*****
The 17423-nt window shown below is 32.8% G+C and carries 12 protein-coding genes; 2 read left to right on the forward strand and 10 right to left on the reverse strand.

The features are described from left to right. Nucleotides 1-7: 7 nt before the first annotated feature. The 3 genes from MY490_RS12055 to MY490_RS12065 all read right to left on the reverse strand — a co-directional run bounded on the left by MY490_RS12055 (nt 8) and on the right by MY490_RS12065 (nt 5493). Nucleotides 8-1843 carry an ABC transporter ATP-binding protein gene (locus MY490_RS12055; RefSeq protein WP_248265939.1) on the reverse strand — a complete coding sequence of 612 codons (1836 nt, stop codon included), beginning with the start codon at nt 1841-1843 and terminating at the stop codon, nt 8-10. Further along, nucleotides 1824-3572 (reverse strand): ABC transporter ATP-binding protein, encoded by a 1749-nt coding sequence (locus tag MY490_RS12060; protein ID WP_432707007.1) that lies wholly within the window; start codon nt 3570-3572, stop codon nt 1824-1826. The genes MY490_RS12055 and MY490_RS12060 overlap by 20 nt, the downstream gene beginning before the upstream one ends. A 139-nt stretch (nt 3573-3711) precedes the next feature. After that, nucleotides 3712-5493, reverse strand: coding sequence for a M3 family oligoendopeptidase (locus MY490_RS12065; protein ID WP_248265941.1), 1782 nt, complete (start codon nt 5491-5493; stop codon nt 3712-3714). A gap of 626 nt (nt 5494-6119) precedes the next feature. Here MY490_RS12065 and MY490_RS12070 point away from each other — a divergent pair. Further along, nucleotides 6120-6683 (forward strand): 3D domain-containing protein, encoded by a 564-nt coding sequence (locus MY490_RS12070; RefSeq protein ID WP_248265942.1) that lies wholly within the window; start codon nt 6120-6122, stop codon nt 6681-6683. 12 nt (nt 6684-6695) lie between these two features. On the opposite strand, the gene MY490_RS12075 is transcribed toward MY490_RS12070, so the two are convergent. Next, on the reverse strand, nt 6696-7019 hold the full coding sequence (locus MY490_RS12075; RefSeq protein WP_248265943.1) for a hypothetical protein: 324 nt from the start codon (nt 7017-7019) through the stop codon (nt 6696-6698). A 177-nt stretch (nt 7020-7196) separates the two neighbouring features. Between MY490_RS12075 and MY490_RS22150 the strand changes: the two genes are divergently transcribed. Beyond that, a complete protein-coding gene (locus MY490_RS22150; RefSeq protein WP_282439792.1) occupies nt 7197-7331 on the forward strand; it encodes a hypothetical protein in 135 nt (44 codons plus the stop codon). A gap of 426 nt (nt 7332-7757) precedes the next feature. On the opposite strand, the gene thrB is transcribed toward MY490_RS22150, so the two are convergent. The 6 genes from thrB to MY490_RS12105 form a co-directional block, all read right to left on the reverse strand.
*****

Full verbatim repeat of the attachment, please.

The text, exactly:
The 17423-nt window shown below is 32.8% G+C and carries 12 protein-coding genes; 2 read left to right on the forward strand and 10 right to left on the reverse strand.

The features are described from left to right. Nucleotides 1-7: 7 nt before the first annotated feature. The 3 genes from MY490_RS12055 to MY490_RS12065 all read right to left on the reverse strand — a co-directional run bounded on the left by MY490_RS12055 (nt 8) and on the right by MY490_RS12065 (nt 5493). Nucleotides 8-1843 carry an ABC transporter ATP-binding protein gene (locus MY490_RS12055; RefSeq protein WP_248265939.1) on the reverse strand — a complete coding sequence of 612 codons (1836 nt, stop codon included), beginning with the start codon at nt 1841-1843 and terminating at the stop codon, nt 8-10. Further along, nucleotides 1824-3572 (reverse strand): ABC transporter ATP-binding protein, encoded by a 1749-nt coding sequence (locus tag MY490_RS12060; protein ID WP_432707007.1) that lies wholly within the window; start codon nt 3570-3572, stop codon nt 1824-1826. The genes MY490_RS12055 and MY490_RS12060 overlap by 20 nt, the downstream gene beginning before the upstream one ends. A 139-nt stretch (nt 3573-3711) precedes the next feature. After that, nucleotides 3712-5493, reverse strand: coding sequence for a M3 family oligoendopeptidase (locus MY490_RS12065; protein ID WP_248265941.1), 1782 nt, complete (start codon nt 5491-5493; stop codon nt 3712-3714). A gap of 626 nt (nt 5494-6119) precedes the next feature. Here MY490_RS12065 and MY490_RS12070 point away from each other — a divergent pair. Further along, nucleotides 6120-6683 (forward strand): 3D domain-containing protein, encoded by a 564-nt coding sequence (locus MY490_RS12070; RefSeq protein ID WP_248265942.1) that lies wholly within the window; start codon nt 6120-6122, stop codon nt 6681-6683. 12 nt (nt 6684-6695) lie between these two features. On the opposite strand, the gene MY490_RS12075 is transcribed toward MY490_RS12070, so the two are convergent. Next, on the reverse strand, nt 6696-7019 hold the full coding sequence (locus MY490_RS12075; RefSeq protein WP_248265943.1) for a hypothetical protein: 324 nt from the start codon (nt 7017-7019) through the stop codon (nt 6696-6698). A 177-nt stretch (nt 7020-7196) separates the two neighbouring features. Between MY490_RS12075 and MY490_RS22150 the strand changes: the two genes are divergently transcribed. Beyond that, a complete protein-coding gene (locus MY490_RS22150; RefSeq protein WP_282439792.1) occupies nt 7197-7331 on the forward strand; it encodes a hypothetical protein in 135 nt (44 codons plus the stop codon). A gap of 426 nt (nt 7332-7757) precedes the next feature. On the opposite strand, the gene thrB is transcribed toward MY490_RS22150, so the two are convergent. The 6 genes from thrB to MY490_RS12105 form a co-directional block, all read right to left on the reverse strand.